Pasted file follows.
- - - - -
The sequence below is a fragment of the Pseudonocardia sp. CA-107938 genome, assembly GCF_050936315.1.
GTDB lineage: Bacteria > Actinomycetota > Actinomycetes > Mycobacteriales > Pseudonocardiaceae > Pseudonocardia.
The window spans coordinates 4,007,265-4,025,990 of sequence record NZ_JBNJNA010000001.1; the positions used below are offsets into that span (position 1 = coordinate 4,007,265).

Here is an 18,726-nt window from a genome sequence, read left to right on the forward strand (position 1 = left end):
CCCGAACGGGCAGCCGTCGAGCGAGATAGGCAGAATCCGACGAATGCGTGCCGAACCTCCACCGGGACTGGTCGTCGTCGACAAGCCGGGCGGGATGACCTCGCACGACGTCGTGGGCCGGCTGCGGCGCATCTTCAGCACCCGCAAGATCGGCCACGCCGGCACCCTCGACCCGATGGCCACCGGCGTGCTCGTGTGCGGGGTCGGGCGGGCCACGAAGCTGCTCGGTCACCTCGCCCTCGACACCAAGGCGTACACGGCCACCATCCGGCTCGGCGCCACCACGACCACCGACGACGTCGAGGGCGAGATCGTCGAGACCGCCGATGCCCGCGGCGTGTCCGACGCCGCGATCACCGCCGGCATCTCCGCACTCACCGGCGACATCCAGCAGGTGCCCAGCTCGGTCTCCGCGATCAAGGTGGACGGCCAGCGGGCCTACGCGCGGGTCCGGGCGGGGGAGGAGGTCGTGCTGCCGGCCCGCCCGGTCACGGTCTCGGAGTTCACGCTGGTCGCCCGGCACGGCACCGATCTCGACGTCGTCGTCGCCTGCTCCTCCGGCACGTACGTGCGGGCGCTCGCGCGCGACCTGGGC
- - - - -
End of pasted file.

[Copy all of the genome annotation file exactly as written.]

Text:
The sequence below is a fragment of the Pseudonocardia sp. CA-107938 genome, assembly GCF_050936315.1.
GTDB lineage: Bacteria > Actinomycetota > Actinomycetes > Mycobacteriales > Pseudonocardiaceae > Pseudonocardia.
The window spans coordinates 4,007,265-4,025,990 of sequence record NZ_JBNJNA010000001.1; the positions used below are offsets into that span (position 1 = coordinate 4,007,265).

Here is an 18,726-nt window from a genome sequence, read left to right on the forward strand (position 1 = left end):
CCCGAACGGGCAGCCGTCGAGCGAGATAGGCAGAATCCGACGAATGCGTGCCGAACCTCCACCGGGACTGGTCGTCGTCGACAAGCCGGGCGGGATGACCTCGCACGACGTCGTGGGCCGGCTGCGGCGCATCTTCAGCACCCGCAAGATCGGCCACGCCGGCACCCTCGACCCGATGGCCACCGGCGTGCTCGTGTGCGGGGTCGGGCGGGCCACGAAGCTGCTCGGTCACCTCGCCCTCGACACCAAGGCGTACACGGCCACCATCCGGCTCGGCGCCACCACGACCACCGACGACGTCGAGGGCGAGATCGTCGAGACCGCCGATGCCCGCGGCGTGTCCGACGCCGCGATCACCGCCGGCATCTCCGCACTCACCGGCGACATCCAGCAGGTGCCCAGCTCGGTCTCCGCGATCAAGGTGGACGGCCAGCGGGCCTACGCGCGGGTCCGGGCGGGGGAGGAGGTCGTGCTGCCGGCCCGCCCGGTCACGGTCTCGGAGTTCACGCTGGTCGCCCGGCACGGCACCGATCTCGACGTCGTCGTCGCCTGCTCCTCCGGCACGTACGTGCGGGCGCTCGCGCGCGACCTGGGC